# USRA quantum computing request for proposals

The Universities Space Research Association (USRA) is pleased to invite proposals for Cycle 2 of the Quantum Artificial Intelligence Laboratory Research Opportunity, which will allocate computer time for research projects to be run on the D-Wave 2X system at NASA Ames Research Center (ARC) for the time period October 2015 through September 2016.

The total allocated computer time for the research opportunity represents approximately 20% of the total available runtime during the period. Successful projects will be allowed to remotely access the quantum computer, and to run a number of jobs up to a maximum allocated runtime usage.

The Call is open to all qualified researchers affiliated to accredited universities, not-for-profit organizations, and industry. Exceptions to researchers unaffiliated with universities might be considered in case of proposals of outstanding quality and the desire to publish the results of the investigation. The computer time will be provided free of charge. No financial support is offered for the completion of the project.

Proposals are sought for research on artificial intelligence algorithms and advanced programming (mapping, decomposition, embedding) techniques for quantum annealing, with the objective to advance the state-of-the-art in quantum computing and its application to artificial intelligence.

The D-Wave 2X machine currently features the “Washington” chip. High-level descriptions of the computer and its programming can be found on D-Wave website http://www.dwavesys.com/resources/tutorials. The specific machine installed at ARC currently has 1,097 qubits in the working graph, and this is planned to be upgraded in the future as new processors become available.

A number of published research papers documenting the use of D-Wave processors or discussing its applications can be found at http://www.usra.edu/quantum/bibliography.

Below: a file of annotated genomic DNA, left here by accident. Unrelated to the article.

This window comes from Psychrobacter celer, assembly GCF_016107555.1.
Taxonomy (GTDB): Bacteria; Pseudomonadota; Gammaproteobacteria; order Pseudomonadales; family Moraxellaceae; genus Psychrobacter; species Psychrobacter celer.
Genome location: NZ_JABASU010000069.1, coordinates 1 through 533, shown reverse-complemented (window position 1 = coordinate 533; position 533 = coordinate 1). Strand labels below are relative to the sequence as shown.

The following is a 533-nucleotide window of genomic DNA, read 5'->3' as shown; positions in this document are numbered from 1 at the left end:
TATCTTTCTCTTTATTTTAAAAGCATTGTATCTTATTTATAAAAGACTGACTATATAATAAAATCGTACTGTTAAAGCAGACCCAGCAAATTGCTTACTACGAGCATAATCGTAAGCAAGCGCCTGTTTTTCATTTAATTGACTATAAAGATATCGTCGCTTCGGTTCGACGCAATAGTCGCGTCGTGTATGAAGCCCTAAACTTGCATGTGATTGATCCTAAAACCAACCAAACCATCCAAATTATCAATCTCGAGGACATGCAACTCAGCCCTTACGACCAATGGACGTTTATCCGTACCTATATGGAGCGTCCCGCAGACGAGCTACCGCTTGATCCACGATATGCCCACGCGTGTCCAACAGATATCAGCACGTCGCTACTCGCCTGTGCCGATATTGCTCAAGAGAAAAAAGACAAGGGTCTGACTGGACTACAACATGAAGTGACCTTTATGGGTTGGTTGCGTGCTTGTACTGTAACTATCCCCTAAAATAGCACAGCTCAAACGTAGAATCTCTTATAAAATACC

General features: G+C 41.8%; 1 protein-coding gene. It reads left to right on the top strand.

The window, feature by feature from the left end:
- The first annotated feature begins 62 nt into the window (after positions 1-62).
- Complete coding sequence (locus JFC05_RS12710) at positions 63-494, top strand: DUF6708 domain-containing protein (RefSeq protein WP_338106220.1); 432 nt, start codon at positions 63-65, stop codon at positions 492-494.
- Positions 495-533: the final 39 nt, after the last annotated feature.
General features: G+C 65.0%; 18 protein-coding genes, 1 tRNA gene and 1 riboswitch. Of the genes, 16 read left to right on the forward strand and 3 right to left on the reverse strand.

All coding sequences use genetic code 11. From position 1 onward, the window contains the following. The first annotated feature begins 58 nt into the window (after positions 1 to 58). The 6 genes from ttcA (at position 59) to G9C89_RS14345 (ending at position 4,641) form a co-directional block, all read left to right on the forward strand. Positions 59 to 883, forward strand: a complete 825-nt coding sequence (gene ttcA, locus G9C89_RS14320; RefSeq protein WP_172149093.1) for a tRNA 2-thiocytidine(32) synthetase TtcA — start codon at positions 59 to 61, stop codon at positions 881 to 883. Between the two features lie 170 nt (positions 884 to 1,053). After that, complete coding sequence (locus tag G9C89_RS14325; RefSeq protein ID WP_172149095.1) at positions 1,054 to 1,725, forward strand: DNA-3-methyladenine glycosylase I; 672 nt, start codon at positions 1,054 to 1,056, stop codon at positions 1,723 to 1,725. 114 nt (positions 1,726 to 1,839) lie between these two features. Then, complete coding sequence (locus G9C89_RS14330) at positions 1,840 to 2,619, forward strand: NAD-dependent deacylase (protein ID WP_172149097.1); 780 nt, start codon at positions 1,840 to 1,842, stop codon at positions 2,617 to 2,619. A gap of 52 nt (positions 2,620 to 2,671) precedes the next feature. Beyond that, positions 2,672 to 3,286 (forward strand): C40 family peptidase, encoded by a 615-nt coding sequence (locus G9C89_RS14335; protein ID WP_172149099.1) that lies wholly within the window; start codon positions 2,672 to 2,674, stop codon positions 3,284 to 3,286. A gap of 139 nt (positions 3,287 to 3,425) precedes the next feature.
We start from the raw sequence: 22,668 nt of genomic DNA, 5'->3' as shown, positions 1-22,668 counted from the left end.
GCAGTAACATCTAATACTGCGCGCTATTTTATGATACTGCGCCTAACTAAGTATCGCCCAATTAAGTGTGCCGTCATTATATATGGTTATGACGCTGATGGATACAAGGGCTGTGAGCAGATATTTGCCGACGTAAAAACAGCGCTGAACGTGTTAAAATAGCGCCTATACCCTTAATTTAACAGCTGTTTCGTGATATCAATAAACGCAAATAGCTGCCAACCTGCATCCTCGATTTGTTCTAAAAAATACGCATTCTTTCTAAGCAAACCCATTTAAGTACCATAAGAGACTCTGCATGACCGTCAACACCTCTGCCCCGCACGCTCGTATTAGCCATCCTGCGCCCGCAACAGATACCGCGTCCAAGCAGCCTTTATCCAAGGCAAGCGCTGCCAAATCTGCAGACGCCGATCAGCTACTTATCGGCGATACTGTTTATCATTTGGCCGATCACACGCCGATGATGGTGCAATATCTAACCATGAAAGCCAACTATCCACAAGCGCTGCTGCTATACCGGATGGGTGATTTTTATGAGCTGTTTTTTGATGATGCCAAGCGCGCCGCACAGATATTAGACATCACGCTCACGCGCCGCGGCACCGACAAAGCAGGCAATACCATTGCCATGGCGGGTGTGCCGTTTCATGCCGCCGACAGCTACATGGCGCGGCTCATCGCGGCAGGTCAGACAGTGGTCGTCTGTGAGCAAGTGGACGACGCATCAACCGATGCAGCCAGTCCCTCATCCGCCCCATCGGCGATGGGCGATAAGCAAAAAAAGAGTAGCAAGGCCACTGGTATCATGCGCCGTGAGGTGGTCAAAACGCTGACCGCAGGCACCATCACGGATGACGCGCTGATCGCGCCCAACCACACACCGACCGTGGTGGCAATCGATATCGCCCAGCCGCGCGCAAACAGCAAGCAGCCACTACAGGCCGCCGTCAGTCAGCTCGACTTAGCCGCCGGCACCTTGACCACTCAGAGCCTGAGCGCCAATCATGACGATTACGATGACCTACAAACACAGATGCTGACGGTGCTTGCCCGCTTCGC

Applications received by October 31, 2015 will be given full consideration. The call for proposals will remain open after this date, and applications received after this date will also be considered, in USRA’s sole discretion.

For detailed information and application instructions, check out this link.

# Degeneracy, degree, and heavy tails in quantum annealing

Both simulated quantum annealing and physical quantum annealing have shown the emergence of “heavy tails” in their performance as optimizers: The total time needed to solve a set of random input instances is dominated by a small number of very hard instances. Classical simulated annealing, in contrast, does not show such heavy tails. Here we explore the origin of these heavy tails, which appear for inputs with high local degeneracy—large isoenergetic clusters of states in Hamming space. This category includes the low-precision Chimera-structured problems studied in recent benchmarking work comparing the D-Wave Two quantum annealing processor with simulated annealing. On similar inputs designed to suppress local degeneracy, performance of a quantum annealing processor on hard instances improves by orders of magnitude at the 512-qubit scale, while classical performance remains relatively unchanged. Simulations indicate that perturbative crossings are the primary factor contributing to these heavy tails, while sensitivity to Hamiltonian misspecification error plays a less significant role in this particular setting.

# D-Wave Lab Tour part 2

D-Wave’s Murray Thom explaining what’s going on inside the fridge in one of our systems.

# Call for Proposals – Computer Time on D-Wave Quantum Computer